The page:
Divorce is often postponed or avoided altogether when spouses consider the toll it may take on their children. Without speaking to a competent Michigan divorce lawyer, parents may think the best decision is just to stay in an unhappy marriage and tough it out… for the kids’ sake, of course. Little do they know how much damage they’re causing in the process. The truth is kids are resilient, and unless you keep your family completely secluded they likely have at least a few friends who have gone through a divorce. Not all parents can maintain a healthy relationship after the marriage ends and, let’s face it, not all should. However, families who can work together without issue, see the necessity of focusing on their children’s needs in this intense emotional time, and have the financial flexibility needed to participate in this option should consider bird nesting. But what in the world is that and how does it work?
What Is Bird Nesting? There are many types of co-parenting or joint custody arrangements you can consider during your Michigan divorce. Bird nesting is one of them. Although this type of co-parenting arrangement isn’t common yet, many parents who can remain civil on a consistent basis post-divorce and have the mental capacity to put their children first do see the benefits of the arrangement have opted to try the method. It is not mandated or even suggested by the court system, however, due to its high-structured nature and financial requirements so it must be requested by both parents during the divorce proceedings.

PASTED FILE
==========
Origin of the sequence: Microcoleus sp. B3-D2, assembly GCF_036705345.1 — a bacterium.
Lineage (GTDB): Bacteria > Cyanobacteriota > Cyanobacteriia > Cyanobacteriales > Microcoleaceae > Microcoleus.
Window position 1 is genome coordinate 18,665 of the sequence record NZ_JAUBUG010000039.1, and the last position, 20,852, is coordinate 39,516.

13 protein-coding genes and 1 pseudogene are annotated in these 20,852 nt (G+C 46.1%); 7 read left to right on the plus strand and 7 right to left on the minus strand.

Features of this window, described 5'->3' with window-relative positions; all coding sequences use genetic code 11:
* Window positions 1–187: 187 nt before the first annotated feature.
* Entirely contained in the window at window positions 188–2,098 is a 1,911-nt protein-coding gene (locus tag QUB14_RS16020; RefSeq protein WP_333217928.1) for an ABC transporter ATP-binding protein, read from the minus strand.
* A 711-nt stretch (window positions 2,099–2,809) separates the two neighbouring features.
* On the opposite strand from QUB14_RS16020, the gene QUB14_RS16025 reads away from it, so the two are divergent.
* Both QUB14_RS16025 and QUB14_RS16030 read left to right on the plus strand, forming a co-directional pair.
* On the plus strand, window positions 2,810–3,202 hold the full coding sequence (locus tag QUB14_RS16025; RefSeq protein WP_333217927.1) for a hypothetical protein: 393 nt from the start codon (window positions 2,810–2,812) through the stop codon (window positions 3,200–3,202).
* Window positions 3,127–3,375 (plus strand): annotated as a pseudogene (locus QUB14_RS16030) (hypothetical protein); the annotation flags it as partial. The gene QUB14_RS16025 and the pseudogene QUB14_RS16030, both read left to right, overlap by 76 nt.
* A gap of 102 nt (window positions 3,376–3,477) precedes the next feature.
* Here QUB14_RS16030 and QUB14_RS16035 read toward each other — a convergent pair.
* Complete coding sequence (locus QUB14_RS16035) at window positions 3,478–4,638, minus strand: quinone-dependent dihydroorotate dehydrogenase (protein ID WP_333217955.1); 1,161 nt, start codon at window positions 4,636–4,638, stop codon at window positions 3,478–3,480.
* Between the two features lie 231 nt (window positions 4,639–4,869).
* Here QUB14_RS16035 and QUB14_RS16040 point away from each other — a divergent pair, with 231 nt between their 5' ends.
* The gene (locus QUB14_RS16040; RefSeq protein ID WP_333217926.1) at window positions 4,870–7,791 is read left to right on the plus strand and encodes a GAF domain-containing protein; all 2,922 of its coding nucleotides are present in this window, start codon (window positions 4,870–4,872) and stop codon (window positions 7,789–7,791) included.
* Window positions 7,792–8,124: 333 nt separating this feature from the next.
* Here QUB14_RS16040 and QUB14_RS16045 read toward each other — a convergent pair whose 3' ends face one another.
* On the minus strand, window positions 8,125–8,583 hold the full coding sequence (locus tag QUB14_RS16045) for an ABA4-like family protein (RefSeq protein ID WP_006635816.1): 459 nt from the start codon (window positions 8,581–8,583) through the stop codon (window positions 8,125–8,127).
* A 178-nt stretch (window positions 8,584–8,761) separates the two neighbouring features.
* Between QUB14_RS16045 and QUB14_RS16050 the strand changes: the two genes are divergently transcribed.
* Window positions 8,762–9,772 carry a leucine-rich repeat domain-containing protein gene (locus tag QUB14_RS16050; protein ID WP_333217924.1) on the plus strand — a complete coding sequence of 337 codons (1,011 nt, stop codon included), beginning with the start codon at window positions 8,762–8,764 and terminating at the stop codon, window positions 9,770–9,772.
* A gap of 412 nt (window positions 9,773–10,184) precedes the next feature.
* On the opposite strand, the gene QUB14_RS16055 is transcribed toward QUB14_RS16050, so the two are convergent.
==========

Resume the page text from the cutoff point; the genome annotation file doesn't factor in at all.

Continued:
How Does Bird Nesting Work? Most co-parenting options allow both parents to maintain separate housing as the children float back and forth from one household to the other. Bird nesting is a bit different. Imagine an actual bird’s nest. After the offspring are hatched, they remain in the nest as the parents flit off to gather twigs, berries, moss, and sustenance needed as the baby birds grow into fledglings. At no time are the birds removed from the nest until they are ready for flight.
Such is the case in bird nesting. In this type of co-parenting system, three households are maintained: one for each parent and a separate one for the children. The kids maintain their normal lives: they continue going to school, participating in the activities they love, and hang out with the friends they’ve developed over the years. The children alone in their household, but the parents are never together in it, either. As one parent moves in to take care of the kids, the other goes back to their own residence. That parent then relieves the other when it’s their custodial time. Bird nesting should only be considered for parents who live locally, have the financial freedom to accept the terms, and are emotionally stable enough together to focus solely on the ongoing needs of their children.
Does This Really Work Long-Term? Those who truly understand how this co-parenting option works and have the ability to do it can do wonders with it. It’s definitely not for everyone. This is a child-centric option to the extreme where both parents maintain separate homes outside of the main household. It offers more security to the children since they don’t have to remove and replace their toys, bedding, homework, or clothes from one home to another. But it requires a great amount of civility, respect, and patience from both parents.
Bird nesting is expensive since three households must be maintained. However, parents often have an easier time relocating temporarily to another household than the children do. This co-parenting system encourages universal house rules that are to be mandated and followed by both parents simultaneously. There are some issues bird nesting does not take into consideration, such as what might happen if one or both parents begin seeing other people, but welcome to the world of divorce. Bird nesting certainly is not for every situation, but if you feel it could fit yours be sure to mention it as an option to your Michigan divorce attorney.